There was nothing about female representation. There was nothing about racial diversity. There was nothing about gender diversity. There was nothing about any LBGTQI. There was nothing about really no serious conversation from an industry point of view. So, it’s amazing how much this is escalated. But like I say-

Anathea:

And good.

David:

We are talking about it, we’re talking. There’s talk, talk, talk but the more we can execute-

Anathea:

Do, do, do.

David:

I think it’s amazing. And I think people are becoming much more aware now. And so, end results in content, ultimately, brands are going to be much more invested. I know it sounds heartless, but purely commercially, if nothing else. If you’re going to be making content that has a tin ear, so to speak, that your customers, your consumers are going to be turned off by that.

Anathea:

Oh, absolutely.

David:

So, there is an absolute commercial — as well as doing the right thing, there is now a commercial imperative very much.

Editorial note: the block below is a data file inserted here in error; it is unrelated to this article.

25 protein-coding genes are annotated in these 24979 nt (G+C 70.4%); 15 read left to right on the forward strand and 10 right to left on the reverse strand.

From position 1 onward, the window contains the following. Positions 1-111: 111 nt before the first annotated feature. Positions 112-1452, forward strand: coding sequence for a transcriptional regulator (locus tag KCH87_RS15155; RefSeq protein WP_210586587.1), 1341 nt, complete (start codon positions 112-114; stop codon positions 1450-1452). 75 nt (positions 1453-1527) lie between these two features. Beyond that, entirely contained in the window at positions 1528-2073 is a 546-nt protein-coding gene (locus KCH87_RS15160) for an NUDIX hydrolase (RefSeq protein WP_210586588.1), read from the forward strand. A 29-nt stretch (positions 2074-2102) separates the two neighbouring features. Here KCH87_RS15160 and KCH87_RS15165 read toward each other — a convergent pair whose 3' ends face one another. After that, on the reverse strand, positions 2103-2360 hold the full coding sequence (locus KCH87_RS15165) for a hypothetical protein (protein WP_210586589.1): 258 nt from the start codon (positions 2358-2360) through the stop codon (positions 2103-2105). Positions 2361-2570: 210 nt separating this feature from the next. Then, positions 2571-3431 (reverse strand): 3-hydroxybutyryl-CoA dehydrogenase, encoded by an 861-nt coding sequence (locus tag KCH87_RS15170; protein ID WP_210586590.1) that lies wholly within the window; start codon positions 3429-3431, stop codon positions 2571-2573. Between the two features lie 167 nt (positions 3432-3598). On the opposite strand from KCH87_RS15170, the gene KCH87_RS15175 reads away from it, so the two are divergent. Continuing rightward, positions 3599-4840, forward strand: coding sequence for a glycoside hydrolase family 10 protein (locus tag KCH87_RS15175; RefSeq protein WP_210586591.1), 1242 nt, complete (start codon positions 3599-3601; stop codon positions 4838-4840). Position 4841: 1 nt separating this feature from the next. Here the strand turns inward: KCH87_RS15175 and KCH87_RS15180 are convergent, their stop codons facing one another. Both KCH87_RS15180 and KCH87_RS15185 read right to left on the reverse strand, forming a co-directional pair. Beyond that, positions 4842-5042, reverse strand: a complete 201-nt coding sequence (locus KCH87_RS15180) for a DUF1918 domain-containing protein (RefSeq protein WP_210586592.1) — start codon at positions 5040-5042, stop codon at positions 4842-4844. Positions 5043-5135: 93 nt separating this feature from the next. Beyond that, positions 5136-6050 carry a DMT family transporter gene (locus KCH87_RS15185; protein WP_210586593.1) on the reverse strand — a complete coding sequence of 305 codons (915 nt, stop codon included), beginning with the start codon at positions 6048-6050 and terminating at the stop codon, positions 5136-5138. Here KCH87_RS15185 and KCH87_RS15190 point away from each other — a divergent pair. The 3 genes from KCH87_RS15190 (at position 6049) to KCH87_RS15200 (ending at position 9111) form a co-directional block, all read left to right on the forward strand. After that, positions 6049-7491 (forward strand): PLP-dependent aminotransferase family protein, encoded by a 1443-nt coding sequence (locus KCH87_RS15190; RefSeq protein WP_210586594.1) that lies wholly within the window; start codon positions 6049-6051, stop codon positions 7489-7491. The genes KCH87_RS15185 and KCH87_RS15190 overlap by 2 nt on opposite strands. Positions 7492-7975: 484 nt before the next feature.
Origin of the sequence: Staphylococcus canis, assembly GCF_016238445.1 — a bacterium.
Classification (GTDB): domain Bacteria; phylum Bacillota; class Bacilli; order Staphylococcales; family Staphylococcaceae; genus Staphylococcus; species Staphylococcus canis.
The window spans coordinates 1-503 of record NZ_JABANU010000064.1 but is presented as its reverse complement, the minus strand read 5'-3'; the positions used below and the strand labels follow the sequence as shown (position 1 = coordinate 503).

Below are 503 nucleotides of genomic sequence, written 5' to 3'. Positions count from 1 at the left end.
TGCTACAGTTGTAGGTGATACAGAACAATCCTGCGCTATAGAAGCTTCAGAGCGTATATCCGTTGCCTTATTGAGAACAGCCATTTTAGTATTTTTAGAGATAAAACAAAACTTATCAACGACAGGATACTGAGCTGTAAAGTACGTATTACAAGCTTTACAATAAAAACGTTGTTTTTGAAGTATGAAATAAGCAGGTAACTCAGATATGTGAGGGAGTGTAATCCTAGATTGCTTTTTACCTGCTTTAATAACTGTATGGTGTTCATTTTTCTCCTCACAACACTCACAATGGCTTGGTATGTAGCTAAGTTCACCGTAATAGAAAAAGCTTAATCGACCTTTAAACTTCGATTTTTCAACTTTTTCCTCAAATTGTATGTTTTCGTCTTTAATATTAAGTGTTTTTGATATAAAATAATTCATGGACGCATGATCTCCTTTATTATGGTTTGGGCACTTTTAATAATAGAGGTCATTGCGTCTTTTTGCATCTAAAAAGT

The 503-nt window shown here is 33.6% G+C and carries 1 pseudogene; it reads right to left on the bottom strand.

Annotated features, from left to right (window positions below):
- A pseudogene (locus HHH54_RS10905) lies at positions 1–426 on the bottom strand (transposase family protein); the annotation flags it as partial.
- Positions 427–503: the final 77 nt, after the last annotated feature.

Anathea:

There was a piece of content that was put out recently. And the memes that went around with it that I was following was saying things like “Tell me you don’t have a woman on your team without telling me you don’t have a woman on your team.”

Because you looked at this piece of content, you went, whoa, a woman on that team, or someone who identified with vulnerability that was represented in this piece of content would not have supported it. If they felt that they were in a safe environment where they could voice their thoughts, they would’ve said, “Hey, no, that does not reflect the world in any way, shape or form.” So, yep, it’s critical.

David:

Well, let’s change gear a little bit and talk about … well, actually, we’re sort of segueing into it. Let’s talk about UM a little bit. You’ve taken the helm, you’re back as a local market leader. And I’ll be interested to know how you then sort of work with your regional counterparts, because it’s the other end of the telescope.

Anathea:

Yes.

David: